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■ According to the Serbian Government, preparations are underway for the implementation of major construction investments. Where do you see room for your company to contribute to these projects? - That’s right. The Government is announcing a significant number of major projects. We suspect they are in infrastructure, industry, renewable energy and mining, and some of them are already under implementation. At present we are a member in a large international company for Technical Assistance to the Project Implementation Team of PE Roads of Serbia for Road Rehabilitation and Safety In order to achieve efficiency and high quality, we Projects, responsible for bridges. This is a major project which covers implement the most recent approximately 1,000km of road. We trends in our field of expertise, are also contributing to the rehabilitation of bridges on regional roads, such as 3D for BIM modelling. We believe that 3D design assessing damage and designing remedial works, and we hope to conshould soon be a major trend, tinue these activities. or compulsory practise, in the We are confident that we can contribute to designing and supervising construction industry industrial developments, as we were nication and coordination skills and to involved in Fiat’s project in Serbia and find a common language with contracseveral large industrial projects abroad. tors to assist in construction using Furthermore, we believe that for their “forte”. developments like energy from waste, In order to achieve efficiency and Serbia does not have extensive experience in design and our collaboration high quality, we implement the most with international companies could be recent trends in our field of expertise, an asset here. I’d like to point out that such as 3D for BIM modelling. We believe we have long standing relationships that 3D design should soon be a major with a wide range of satisfied internatrend, or compulsory practise, in the tional clients. ■ construction industry. assess current market trends in the Serbian construction industry? - Asmec is a family business, but its owners strive to deliver work that is on time, of high quality and coordinated with all parts of the design. These ethics have been passed onto our employees, who are young engineers educated in Serbia. We believe that our contribution to the current Serbian market in the construction industry stems from a broader sense. We invest in our graduate engineers by encouraging them to be confident in design and supervision, to develop their engineering commu-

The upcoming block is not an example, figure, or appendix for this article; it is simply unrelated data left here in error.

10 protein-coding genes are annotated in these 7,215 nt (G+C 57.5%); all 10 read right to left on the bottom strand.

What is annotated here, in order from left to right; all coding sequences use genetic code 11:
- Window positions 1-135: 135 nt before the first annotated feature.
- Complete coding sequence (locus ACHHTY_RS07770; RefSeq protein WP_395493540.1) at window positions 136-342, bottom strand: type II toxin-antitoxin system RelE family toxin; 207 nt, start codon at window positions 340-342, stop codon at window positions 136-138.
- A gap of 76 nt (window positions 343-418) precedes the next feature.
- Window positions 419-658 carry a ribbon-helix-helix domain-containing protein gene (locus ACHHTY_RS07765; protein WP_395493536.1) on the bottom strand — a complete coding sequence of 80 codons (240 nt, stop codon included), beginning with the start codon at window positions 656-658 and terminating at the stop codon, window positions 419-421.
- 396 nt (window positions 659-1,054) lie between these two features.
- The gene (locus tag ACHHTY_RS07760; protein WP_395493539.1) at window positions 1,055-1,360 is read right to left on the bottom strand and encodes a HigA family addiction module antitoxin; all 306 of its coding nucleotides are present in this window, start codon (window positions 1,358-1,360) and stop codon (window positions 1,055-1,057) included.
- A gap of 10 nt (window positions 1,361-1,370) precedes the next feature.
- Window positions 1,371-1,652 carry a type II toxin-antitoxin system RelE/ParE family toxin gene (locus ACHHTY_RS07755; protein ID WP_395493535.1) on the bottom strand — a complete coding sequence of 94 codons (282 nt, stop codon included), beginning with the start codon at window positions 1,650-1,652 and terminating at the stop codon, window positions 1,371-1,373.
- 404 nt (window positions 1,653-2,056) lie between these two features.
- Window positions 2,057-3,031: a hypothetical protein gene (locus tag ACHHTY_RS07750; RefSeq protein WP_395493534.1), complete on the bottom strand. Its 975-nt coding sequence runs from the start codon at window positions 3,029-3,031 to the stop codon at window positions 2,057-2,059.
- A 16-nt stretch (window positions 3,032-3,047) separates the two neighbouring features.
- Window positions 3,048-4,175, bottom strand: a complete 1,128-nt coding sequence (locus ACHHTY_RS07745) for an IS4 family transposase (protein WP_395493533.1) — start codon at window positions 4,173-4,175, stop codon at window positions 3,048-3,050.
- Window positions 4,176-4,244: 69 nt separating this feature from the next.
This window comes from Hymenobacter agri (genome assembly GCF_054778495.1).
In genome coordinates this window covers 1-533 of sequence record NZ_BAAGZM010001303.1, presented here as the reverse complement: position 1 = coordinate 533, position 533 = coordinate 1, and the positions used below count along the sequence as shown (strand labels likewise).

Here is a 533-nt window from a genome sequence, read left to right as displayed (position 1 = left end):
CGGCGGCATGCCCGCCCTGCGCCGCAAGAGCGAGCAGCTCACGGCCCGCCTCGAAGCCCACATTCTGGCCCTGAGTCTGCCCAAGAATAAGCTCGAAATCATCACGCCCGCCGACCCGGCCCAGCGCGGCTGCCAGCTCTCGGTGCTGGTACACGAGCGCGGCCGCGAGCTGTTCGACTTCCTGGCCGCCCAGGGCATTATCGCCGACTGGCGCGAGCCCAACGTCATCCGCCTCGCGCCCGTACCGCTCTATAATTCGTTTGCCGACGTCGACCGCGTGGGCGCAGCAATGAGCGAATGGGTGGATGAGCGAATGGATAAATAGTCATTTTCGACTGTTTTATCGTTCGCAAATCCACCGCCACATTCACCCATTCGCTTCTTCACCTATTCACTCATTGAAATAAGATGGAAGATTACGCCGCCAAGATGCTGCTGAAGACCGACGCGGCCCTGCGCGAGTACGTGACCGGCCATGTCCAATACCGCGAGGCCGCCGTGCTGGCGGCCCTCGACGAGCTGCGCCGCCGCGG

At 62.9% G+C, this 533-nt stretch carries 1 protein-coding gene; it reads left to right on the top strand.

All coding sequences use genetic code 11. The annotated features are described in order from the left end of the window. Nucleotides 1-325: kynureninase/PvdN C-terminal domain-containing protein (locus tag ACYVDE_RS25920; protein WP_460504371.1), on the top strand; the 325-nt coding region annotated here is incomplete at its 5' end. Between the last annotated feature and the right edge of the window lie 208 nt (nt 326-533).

C DENTAL CENTER rests on three foundations that make good dentist practice – diagnostics centre, dental office and prosthethic laboratory. This is the only dental centre in Serbia in which your smile can be completely rehabilitated in the shortest time possible. In the modernly equipped premises, we offer highly professional, dedicated, individual dental treatments. C DENTAL CENTER is comprised of five modern dental offices equipped with the latest intraoral Sirona scanners. Our team of widely specialized dentists will solve any dental problem you might have. We offer services such as dental prosthetics, conservative and endodontal therapy, periodontics, pediatric dentistry, orthodontics, oral and maxillofacial surgery and implantology. Our clinic is certfied and recommended for dental implants by the world-renowned German company BREDENT. Our diagnostics centre is equipped with the cutting edge devices that enable us to make the most advanced 3D X-ray images. The SOREDEX CRANEX 3D image gives us the most reliable overview of the state of your teeth and the jaw, and is the only diagnostic tool that enables us to devise a precise dental plan. We guarantee successful therapy on the basis of such plan! Welcome!

Cvijiceva 130, 11000 Belgrade Tel: +381 11 275 2849 • +381 63 802 6907 Email: info@cdentalcenter.rs www.cdentalcenter.rs JUNE

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REGIONAL NEWS

MINORITIES “There are 54 cultural minorities in the EU, representing 105 million people, all protected by legislation, together with their languages.”— FEDERICA MOGHERINI, High Representative of

the EU for Foreign Affairs and Security Policy and Vice-President of the European Commission

MONTENEGRO

ROMANIA

EBRD Finances Smart Metering Breakthrough

Dedeman Close To Taking Over AFI Park Offices

Montenegro is set to become a regional leader in smart meter deployment thanks to a project financed by the EBRD through a syndicated €32 million financing facility. The country’s electricity distribution company Crnogorski elektrodistributivni system (CEDIS), plans to procure 60,000 devices for smart metering, which will mean that over 85 per cent of consumers will benefit from these modern devices. The company will also modernise or replace its low-voltage infrastructure and install a modern energy management system (EMS). This will strengthen the distribution network, cut losses and allow for the integration of renewable energy generators. The investment will make Montenegro the first EBRD country of operations to meet the EU target of smart meter coverage for at least 80 per cent of the population by 2020.

Dragos Paval, the entrepreneur who controls the local DIY network Dedeman, could sign the agreement to take over the five AFI Park office buildings located near the AFI Palace Cotroceni shopping mall for almost €164 million.